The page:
https://www.duolingo.com/JaDerWuschel

Why capitalization is important in German :-)

Hi German learners, i just got a funny chain-letter (one of the very rare, which is actually funny and has some value in it). So I thought, it' might be helpful, to share it with you. It's short list, that shows why capitalization makes a huge difference in German. Enjoy the list. ;-) If you need help with the translations, I can also post it later.

An alle Jugendlichen, die unsere Generation ständig belächeln, weil wir auch bei WhatsApp auf Groß- und Kleinschreibung achten: Dafür gibt es gute Gründe!

Hier ein paar kurze Beispiele:

  • Die Spinnen. (The spiders.)
  • Die spinnen. (They are crazy.)
  • Er hat liebe Genossen. (He has lovely comrades)
  • Er hat Liebe genossen. (He has enjoyed love.)
  • Wäre er doch nur Dichter. (Yet, he'd be a poet.)
  • Wäre er doch nur dichter. (Yet, he'd be more drunken.)
  • Die nackte Sucht. (The naked addiction.)
  • Die Nackte sucht. (The naked [female] is searching.)
  • Der gefangene Floh. (The imprisoned flea.)
  • Der Gefangene floh. (The prisoner espaced.)
  • Helft den armen Vögeln. (Help the poor birds)
  • Helft den Armen (nein, das schreib‘ ich jetzt nicht). (Help to ba** the poor.)

Und da soll mal jemand sagen, Groß- und Kleinschreibung sei nicht wichtig. Satzzeichen können übrigens sogar Leben retten!

  • Komm wir essen, Opa! (Come we are eating, Grandpa.)
  • Komm, wir essen Opa! (Come, we are eating Grandpa.)
February 2, 2019

38 Comments


https://www.duolingo.com/Hannibal-Barkas

fehlt beim letzten Beispiel nicht noch ein Wort? ;-)
Kenne ich als Aufforderung des Biolehrers an seine Schülerinnen und Schüler: seid gut zu Vögeln

February 2, 2019

https://www.duolingo.com/JaDerWuschel

Stimmt. Jetzt, wo du es so sagst, fällt mir das Beispeil auch eher ein. :-D Danke für den Tip mit dem fehlenden Wort.

Sieht so aus, als ob Copy-Paste von Whats-App nach Duo-Web alles nach Smileys abschneidet.

February 2, 2019

https://www.duolingo.com/Dirk858585

Hier sind noch ein paar nette Beispiele :) : Warum Groß- und Kleinschreibung so wichtig ist - Fun Bild

February 2, 2019

https://www.duolingo.com/Hannibal-Barkas

Danke, Dirk, das rettet mir den Tag ;-)

February 2, 2019

https://www.duolingo.com/slamRN

Hannibal-Barkas - So this means the same as ...that made my day?

February 10, 2019

https://www.duolingo.com/slamRN

Ich liebe es!

February 10, 2019

https://www.duolingo.com/LaughingLindsey

A question. My friend who's first language is German stated that there is no "Thank you". But danke is the best you can get to it. I just want to ask if you know if that's correct is all. :)

February 3, 2019

https://www.duolingo.com/frankenstein724

I mean, what does your friend mean “there is no 'thank you'”? If you want to say the thing you say when someone does something for you, in German, that corresponds tonthe English “Thank you”, you say “danke (schön)” or (iirc) “ich danke dir”, which is more literally “I thank you” (I have no idea how common that last one actually is).

...but to say that there is no “thank you” is silly, and I suspect your friend is being over-literal to the extreme.

February 3, 2019

https://www.duolingo.com/Dirk858585

Commonly used in formal texts is "Ich danke Ihnen".

For myself (and I know about some of my colleagues) I use "Ich danke dir" sometimes to show some respect the favor.

February 3, 2019

https://www.duolingo.com/RedAngel666

Hi Lindsey,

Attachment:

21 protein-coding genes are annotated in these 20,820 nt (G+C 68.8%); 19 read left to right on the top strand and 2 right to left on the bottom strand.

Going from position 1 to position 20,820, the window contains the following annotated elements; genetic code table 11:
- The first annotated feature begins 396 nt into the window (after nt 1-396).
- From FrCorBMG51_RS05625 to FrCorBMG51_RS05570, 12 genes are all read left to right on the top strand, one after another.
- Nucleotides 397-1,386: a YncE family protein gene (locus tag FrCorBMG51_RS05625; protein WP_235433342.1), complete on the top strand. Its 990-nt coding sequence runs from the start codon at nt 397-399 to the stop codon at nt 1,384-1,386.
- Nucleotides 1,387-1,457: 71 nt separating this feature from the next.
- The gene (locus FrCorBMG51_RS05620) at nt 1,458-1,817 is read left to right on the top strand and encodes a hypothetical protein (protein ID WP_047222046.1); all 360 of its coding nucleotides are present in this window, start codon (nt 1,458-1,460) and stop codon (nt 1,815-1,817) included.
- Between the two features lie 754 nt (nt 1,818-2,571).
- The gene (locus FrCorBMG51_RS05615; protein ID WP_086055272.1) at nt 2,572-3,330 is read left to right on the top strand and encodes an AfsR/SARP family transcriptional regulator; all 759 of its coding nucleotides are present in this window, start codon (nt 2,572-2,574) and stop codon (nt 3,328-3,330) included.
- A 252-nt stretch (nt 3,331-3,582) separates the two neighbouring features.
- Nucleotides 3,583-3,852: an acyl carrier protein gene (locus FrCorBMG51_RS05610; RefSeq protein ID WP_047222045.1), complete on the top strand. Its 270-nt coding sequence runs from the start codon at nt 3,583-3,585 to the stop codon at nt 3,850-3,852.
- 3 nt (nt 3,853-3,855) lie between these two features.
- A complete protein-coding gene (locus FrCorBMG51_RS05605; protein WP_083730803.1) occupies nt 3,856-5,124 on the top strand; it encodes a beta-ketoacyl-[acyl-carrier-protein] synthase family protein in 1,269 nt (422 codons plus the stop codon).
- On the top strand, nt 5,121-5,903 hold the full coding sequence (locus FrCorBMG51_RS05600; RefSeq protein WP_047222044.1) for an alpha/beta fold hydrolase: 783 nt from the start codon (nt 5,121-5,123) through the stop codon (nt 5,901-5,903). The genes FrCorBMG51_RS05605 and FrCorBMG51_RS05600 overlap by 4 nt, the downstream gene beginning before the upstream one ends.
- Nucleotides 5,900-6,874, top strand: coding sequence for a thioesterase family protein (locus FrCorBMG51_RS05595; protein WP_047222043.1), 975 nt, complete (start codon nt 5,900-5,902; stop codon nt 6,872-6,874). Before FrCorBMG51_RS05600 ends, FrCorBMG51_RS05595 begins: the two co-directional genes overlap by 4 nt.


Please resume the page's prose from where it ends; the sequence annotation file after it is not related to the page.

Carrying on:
'thank you' is usually translated to 'Danke (schön/sehr)'. So here is your friend right.

I agree with Dirk;

'Ich danke Ihnen (für was auch immer)' a commonly used in formal texts.

'Ich danke dir', 'Danke dir' is also common if you want to emphazise that you directly thank this person. It is a more face-to-face way to say thanks.

best regards, Angel

February 3, 2019

https://www.duolingo.com/LaughingLindsey

Thank you all for your responses. ^-^

February 5, 2019

https://www.duolingo.com/David904136

In English, the subject of the sentence "I" is understood and this is perfectly normal. A German might leave out the "ich" and say "danke dir" in colloquial speech but German usually requires the subject be present except for imperatives.

February 4, 2019

https://www.duolingo.com/RedAngel666

Hi David,

but German usually requires the subject be present except for imperatives.

I'm aware of it. But in everyday life we often drop words and don't follow the rules. 'Mach ich' , 'geb ich dir gleich', 'danke dir' 'ist mir recht/soll mir recht sein' or 'ist für dich' when the phone rings. If you think about it, in all these examples is a word missing but we don't care. They are a kind of shortcuts we use everyday. 'ist halt so, kann ich leider nichts dafür'. I know there is the rumour we love precision but not in the case of grammar, sorry :-) (At least not always)

best regards, Angel

February 5, 2019

https://www.duolingo.com/David904136

One of my favorite German expressions was used by my landlord; "Nay es nit mal do".

I'm pretty sure he meant "Nein, es ist nicht mal dort", but who knows for sure?

February 5, 2019

https://www.duolingo.com/CowEatMeat

can u please upload a translation of this text with explanation?

February 3, 2019

https://www.duolingo.com/David904136

Perhaps if you open two windows and compare the two posts side-by-side it will be easier to follow, especially the list.

It goes something like this:

To all adolescents who always laugh at our generation because we pay attention to capitalization even with WhatsApp. There are good reasons for it! Here are a few short examples:

The spiders.

They are crazy. (Edit: suggested by chaered)

He has dear comrades.

He enjoyed love.

If only he were a poet.

Would he only be denser.

The naked addiction.

The naked seeks.

The caught flea.

The prisoners flee.

Help the needy birds.

Help the poor screw.

So there should anyone say that capitalization is not important. Punctuation can even save lives!

Come we are eating, Grandpa.

Come, we are eating Grandpa. I'll send that soon.